The world is making the move to clean energy. At every level of the global economy, from small businesses to governments, leaders are constantly evaluating the costs and benefits of investing in the shift to renewable energy. For oil-producing nations, it’s a decision they can’t wait long to make.
Every country on earth faces vastly different challenges in their energy challenges. Whether a nation has admitted to ambitious goals like carbon neutrality or emission reductions or they’re forced to rely on fossil fuels to bolster their developing economy, the clock is ticking. Even countries who, for the lack of a better description, find themselves swimming in oil need to understand that green energy will destroy the oil industry. That could happen sooner rather than later.
Over the past few weeks, oil prices have finally rebounded to pre-pandemic levels. In 2020, a shocking decline in demand saw prices plummet, even going negative; it literally was costing money to have oil, with no one buying and nowhere to store it. That’s changed, and as economies around the globe inch closer to normal and adjust to new realities, fossil fuels have surged.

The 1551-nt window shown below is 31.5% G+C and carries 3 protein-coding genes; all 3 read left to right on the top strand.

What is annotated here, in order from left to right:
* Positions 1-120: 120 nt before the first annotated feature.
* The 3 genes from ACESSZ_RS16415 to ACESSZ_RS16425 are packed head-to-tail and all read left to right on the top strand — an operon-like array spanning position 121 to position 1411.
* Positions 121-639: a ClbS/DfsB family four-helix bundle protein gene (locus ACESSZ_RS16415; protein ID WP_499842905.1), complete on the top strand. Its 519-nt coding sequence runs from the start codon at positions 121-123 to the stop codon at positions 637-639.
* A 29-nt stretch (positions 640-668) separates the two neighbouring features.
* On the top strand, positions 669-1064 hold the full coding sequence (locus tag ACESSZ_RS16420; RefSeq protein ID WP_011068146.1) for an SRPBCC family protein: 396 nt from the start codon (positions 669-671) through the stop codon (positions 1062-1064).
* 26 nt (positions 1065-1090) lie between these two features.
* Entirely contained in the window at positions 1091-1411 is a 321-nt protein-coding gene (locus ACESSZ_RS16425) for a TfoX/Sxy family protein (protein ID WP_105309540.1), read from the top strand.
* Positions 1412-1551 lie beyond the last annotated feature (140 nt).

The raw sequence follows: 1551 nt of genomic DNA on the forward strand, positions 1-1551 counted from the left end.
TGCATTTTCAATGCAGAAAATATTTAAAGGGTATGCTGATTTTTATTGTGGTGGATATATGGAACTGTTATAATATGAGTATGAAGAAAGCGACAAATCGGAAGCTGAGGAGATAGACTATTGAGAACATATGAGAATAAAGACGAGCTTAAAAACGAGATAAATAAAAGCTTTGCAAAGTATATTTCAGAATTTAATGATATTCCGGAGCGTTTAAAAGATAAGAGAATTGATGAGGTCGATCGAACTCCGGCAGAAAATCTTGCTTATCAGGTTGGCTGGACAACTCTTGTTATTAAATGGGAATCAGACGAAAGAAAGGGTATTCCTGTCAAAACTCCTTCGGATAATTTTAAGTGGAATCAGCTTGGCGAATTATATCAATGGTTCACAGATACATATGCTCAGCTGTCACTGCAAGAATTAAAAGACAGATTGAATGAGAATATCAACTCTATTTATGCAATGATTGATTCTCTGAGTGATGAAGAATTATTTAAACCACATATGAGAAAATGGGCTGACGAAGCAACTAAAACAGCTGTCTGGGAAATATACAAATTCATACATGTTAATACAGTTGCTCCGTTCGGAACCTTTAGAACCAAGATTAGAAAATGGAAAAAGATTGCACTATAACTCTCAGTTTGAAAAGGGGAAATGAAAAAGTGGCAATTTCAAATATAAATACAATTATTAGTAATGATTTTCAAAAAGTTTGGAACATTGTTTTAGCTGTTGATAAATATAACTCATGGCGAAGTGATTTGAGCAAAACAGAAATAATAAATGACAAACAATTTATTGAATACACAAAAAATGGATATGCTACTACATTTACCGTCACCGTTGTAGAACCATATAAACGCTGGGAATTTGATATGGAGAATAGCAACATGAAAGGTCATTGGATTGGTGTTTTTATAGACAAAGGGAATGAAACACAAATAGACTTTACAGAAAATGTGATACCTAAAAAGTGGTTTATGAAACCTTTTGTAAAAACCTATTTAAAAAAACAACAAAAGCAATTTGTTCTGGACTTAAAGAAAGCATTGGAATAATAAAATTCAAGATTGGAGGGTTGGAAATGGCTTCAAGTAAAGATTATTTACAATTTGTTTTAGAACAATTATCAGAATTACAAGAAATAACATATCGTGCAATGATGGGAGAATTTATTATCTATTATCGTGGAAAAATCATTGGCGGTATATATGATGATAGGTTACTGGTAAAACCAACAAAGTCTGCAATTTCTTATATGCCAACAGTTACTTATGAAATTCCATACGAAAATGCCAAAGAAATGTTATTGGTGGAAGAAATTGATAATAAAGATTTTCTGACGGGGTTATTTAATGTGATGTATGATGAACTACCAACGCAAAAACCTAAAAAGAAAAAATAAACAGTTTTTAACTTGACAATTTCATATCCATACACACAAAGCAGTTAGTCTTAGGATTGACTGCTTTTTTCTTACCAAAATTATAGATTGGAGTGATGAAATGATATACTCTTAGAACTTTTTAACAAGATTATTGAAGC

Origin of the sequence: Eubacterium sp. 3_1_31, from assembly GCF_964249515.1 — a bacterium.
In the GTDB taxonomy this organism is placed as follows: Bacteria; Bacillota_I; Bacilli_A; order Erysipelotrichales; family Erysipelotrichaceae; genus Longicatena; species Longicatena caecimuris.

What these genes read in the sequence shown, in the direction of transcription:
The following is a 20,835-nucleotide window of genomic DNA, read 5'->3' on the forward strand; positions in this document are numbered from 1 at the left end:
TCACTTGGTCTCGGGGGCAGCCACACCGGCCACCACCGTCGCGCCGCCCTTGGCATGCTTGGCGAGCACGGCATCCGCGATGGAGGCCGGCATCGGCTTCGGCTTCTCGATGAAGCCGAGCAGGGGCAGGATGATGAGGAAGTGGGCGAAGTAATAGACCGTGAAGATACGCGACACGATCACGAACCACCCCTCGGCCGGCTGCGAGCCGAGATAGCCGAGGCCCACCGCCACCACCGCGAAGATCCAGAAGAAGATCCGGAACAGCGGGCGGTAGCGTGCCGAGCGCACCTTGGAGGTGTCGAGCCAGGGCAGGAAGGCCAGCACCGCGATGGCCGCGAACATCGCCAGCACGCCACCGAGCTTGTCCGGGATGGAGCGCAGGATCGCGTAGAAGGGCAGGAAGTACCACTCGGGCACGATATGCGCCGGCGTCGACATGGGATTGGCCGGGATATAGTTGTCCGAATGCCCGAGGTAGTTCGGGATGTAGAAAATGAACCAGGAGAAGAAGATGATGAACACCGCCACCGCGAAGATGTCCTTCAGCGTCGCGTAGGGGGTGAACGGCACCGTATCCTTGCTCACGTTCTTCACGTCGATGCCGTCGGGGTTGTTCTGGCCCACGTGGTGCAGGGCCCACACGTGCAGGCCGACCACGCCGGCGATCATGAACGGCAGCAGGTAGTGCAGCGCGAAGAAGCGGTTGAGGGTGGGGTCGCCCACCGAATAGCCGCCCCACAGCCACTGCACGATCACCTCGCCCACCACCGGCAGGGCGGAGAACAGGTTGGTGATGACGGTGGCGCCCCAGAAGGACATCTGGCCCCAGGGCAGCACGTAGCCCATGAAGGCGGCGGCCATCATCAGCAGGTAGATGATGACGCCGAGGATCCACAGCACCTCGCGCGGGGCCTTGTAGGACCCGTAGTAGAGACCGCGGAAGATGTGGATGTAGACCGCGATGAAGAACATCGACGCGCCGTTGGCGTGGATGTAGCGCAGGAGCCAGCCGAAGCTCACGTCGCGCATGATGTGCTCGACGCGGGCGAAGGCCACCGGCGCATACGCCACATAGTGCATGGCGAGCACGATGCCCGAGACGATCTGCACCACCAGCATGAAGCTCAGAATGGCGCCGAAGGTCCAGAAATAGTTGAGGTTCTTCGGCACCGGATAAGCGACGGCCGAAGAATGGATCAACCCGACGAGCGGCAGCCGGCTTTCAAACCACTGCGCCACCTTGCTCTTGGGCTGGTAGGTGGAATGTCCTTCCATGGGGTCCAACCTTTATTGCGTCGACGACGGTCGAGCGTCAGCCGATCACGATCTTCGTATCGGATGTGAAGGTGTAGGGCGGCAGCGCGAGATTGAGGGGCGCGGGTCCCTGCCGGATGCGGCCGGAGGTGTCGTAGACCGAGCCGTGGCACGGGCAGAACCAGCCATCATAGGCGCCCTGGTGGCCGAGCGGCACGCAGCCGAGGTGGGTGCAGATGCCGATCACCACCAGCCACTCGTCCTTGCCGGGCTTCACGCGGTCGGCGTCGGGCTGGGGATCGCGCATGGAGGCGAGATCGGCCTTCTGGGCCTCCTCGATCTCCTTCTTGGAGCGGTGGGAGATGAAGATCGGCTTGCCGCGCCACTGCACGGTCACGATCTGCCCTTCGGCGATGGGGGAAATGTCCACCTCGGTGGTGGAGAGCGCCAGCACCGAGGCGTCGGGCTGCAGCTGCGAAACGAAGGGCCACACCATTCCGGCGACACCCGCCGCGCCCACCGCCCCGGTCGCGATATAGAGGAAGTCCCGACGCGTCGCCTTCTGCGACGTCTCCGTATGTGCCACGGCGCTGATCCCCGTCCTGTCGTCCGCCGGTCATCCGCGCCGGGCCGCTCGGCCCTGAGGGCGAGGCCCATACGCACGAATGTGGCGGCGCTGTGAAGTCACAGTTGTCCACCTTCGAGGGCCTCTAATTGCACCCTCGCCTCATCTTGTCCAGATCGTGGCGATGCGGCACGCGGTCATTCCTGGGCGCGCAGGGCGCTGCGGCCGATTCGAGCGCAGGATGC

That isn’t expected to last. A recent study found that some of the biggest oil and gas producing companies could face serious economic setbacks once the demand for fossil fuels falls. With renewables becoming more and more efficient and with public and private investment on the rise, these countries that rely almost entirely on oil could see trillions of dollars lost by 2040.
The study found that in nations where oil isn’t the main source of revenue like the US and UK, governments could face a $13 budget shortfall by 2040. That’s striking, but it pales in comparison to a collection of counties deemed petrostates. These nations rely on oil and gas for the majority of their national revenue and include Iraq, which draws over 80% of its revenue from oil. On average, the forty countries that meet these criteria could face an average annual loss in revenue of 46%. Saudi Arabia, for example, would be out something like 40%.
Still, the sooner these nations diversify their economies, the less of an impact the inevitable shift will have on their economy and citizens. When these countries invest in renewable energy like wind and solar, it has a double benefit in that it reduces the immediate demand for oil and subsequent pollution and increases investment in renewables in the longer-term. Of course, these nations need to evaluate the right timeline for their economies and their citizens, which means that many are playing a financial game of chicken to see who blinks first and pulls the plug on oil.
On a smaller scale, businesses face the decision to invest early in renewables and to be prepared in the event of energy transition challenges. We’re working with companies from any number of industries to craft creative solutions that are cost and energy-efficient! Let’s see what we can do for you.